3 min readJan 14, 2022


The Invasion of Grenada
“A lovely little war” was what one correspondent called the 1983 U.S. invasion of Grenada. Most saw Operation Urgent Fury, its official name, as a guaranteed victory. The Caribbean island, the smallest independent country in the Western Hemisphere, was no match for American military might. Reagan championed the invasion as another step toward ridding the world of Communism, but the big victory over the little island also served as a major public relations coup for the recently battered administration.

On October 13, 1983, Reagan was made aware of possible trouble in Grenada. Deputy Prime Minister Bernard Coard, a Communist hard-liner backed by the Grenadian Army, had deposed Prime Minister Maurice Bishop and established military rule. Six days later, Bishop was murdered. A socialist with ties to Cuba, Bishop had been taking his time making Grenada wholly socialist; he had encouraged private-sector development in an attempt to make the island a popular tourist destination. With the Communist Coard in power, Reagan grew more concerned.

Reagan was most concerned by the presence of Cuban construction workers and military personnel building a 10,000-foot airstrip on Grenada. Though Bishop had claimed the purpose of the airstrip was to allow commercial jets to land, Reagan believed its purpose was to allow military transport planes loaded with arms from Cuba to be transferred to Central American insurgents.

Also weighing on Reagan was the security of the 800 American medical students enrolled at St. George’s School of Medicine in the former British commonwealth. After the coup, there was violence and anarchy, and with martial law and a shoot-on-sight curfew in effect in Grenada, Reagan was joined by many of his advisers, as well as much of the American public, in believing that the rescue of the American students was justification for an invasion.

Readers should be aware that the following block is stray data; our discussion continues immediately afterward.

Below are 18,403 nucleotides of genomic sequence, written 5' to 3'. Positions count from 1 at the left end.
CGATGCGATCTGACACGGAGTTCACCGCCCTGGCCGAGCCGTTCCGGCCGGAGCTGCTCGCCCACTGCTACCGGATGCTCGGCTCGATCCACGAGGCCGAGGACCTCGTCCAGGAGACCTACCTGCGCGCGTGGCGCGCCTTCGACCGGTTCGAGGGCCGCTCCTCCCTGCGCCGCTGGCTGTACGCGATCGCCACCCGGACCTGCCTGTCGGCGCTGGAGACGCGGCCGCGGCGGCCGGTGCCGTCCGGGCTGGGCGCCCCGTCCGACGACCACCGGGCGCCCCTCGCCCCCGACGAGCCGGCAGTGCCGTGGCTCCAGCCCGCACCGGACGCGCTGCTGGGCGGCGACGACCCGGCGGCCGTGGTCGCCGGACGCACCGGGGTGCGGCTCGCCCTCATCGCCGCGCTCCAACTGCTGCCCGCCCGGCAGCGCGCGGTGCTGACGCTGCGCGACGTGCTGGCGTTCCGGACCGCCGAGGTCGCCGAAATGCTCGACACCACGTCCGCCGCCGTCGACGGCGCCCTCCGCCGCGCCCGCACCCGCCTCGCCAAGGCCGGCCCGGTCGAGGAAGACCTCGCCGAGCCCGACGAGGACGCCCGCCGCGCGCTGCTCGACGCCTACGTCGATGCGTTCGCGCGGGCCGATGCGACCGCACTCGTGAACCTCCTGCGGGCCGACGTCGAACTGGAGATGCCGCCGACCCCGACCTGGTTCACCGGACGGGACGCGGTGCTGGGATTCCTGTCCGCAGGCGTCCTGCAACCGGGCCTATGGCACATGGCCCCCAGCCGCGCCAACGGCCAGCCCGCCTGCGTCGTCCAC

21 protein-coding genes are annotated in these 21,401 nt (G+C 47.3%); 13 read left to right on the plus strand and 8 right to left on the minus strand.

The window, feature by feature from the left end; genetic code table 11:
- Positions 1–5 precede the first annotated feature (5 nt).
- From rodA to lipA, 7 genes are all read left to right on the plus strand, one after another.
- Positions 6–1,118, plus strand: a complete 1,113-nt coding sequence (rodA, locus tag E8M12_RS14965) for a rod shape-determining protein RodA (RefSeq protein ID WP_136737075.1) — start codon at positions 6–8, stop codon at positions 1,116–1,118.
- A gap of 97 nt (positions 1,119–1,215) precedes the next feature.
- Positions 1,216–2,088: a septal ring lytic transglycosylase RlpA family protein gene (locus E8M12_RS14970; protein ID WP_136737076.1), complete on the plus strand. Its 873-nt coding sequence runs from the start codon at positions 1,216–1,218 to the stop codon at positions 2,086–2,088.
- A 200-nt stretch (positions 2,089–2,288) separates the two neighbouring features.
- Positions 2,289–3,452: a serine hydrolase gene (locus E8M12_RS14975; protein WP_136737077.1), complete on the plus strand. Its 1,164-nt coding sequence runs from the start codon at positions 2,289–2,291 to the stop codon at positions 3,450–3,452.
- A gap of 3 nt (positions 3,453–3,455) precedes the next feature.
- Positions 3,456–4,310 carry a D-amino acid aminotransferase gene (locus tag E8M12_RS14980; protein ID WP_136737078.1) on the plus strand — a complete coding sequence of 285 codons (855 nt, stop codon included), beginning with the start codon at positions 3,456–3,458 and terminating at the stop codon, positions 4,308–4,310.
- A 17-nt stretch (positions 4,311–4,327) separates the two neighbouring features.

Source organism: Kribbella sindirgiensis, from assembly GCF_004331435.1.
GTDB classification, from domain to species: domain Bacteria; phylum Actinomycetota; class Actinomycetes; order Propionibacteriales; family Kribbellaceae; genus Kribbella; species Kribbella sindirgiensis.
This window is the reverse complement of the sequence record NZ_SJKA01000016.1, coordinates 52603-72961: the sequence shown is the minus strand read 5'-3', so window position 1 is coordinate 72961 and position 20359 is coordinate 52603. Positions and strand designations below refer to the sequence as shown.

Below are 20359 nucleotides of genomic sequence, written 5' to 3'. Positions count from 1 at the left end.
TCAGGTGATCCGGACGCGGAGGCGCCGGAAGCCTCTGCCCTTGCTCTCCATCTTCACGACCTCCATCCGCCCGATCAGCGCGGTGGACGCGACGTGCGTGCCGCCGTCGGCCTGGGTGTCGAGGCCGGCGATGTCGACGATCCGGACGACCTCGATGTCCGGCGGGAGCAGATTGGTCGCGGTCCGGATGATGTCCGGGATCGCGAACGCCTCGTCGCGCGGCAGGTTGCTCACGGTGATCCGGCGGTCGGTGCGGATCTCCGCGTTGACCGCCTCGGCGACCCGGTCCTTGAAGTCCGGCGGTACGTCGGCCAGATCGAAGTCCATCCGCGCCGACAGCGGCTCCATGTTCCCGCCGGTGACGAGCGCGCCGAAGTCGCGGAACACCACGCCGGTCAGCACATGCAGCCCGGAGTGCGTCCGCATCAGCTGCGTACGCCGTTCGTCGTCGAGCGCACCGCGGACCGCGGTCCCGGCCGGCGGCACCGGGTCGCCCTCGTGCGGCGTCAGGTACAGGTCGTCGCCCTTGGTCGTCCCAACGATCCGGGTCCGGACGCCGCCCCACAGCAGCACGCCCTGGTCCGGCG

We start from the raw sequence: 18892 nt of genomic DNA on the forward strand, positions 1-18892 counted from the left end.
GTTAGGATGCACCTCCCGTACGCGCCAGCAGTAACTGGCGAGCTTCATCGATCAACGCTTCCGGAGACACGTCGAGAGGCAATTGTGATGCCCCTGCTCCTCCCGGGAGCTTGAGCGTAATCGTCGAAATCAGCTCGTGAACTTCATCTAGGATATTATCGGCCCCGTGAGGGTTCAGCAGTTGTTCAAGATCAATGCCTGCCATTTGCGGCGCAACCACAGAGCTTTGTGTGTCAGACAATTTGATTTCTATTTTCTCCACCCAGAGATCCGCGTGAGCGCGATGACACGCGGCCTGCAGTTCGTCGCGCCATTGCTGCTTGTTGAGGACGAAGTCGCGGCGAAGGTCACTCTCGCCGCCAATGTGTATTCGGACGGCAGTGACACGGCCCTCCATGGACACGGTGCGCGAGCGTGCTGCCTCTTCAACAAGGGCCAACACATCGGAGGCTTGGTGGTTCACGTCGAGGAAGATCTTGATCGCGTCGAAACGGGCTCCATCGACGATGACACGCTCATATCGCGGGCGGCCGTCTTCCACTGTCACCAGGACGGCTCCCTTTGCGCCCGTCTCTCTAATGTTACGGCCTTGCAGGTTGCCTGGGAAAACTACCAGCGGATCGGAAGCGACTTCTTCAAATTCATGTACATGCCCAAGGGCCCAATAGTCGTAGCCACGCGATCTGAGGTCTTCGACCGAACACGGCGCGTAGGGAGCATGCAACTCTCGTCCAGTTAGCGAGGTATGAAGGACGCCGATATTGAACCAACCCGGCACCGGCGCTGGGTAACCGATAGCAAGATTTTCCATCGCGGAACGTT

Grenada had been something of a pet project for Reagan since his visit to Barbados in 1982, where Caribbean leaders echoed Reagan’s own fear: that Grenada, with its socialist government and proximity to Cuba, could become a Communist beachhead in the Caribbean. While Reagan had been focused on Grenada for some time, he was unfairly accused of using the invasion to distract attention from other world events.

image On October 23, a suicide bomber drove his truck into a U.S. Marine barracks in Beirut. According to the official report, “The force of the explosion ripped the building from its foundation.… Almost all the occupants were crushed or trapped inside the wreckage.” Numbers told an even more devastating story. The bomb, which had produced the largest non-nuclear blast on record, exploded with the force of 12,000 pounds of TNT and killed 241 Marines. Reagan’s placement of the Marines as peacekeepers of a tenuous cease-fire between Christians and Muslims in Lebanon had been divisive from the start. Secretary of Defense Caspar Weinberger had repeatedly called for the withdrawal of forces, insisting that Lebanon was too unstable and of little strategic importance to the United States; Secretary of State George Shultz reflected Reagan’s view that a U.S. presence was essential to maintaining peace.

Although the final decision to invade Grenada was made shortly after the Beirut bombings, by the time of the massacre in October 1983, Reagan had all but officially approved the invasion of Grenada. The accusation that the bombing in Lebanon motivated the invasion was, therefore, unfounded. If anything, one reporter argued, the destruction of the Marine barracks may have caused Reagan to hesitate.

On October 25, U.S. Marines invaded Grenada, where they encountered unexpectedly heavy antiaircraft fire and ground resistance by the Cuban soldiers and laborers building the controversial airstrip. In two days they subdued the air and ground forces.

Reagan’s credibility was bolstered by what the 5,000-strong American invading force found on the island: a cache of weapons that could arm 10,000 men — automatic rifles, machine guns, rocket launchers, antiaircraft guns, howitzers, cannon, armored vehicles and coastal patrol boats. In all, out of 800 Cubans, 59 were killed, 25 were wounded, and the rest were returned to Havana upon surrender. Forty-five Grenadians died, and 337 were wounded. America also suffered casualties: 19 dead and 119 wounded. The medical students came home unharmed.

For Reagan, Grenada was an unmitigated success: a defeat of Communism and Castro, and a warning to the Marxist Sandinistas in Nicaragua. Fortunately for Reagan, by the time of the 1984 election, the Grenada success replaced the bitter memory of the massacre at Lebanon.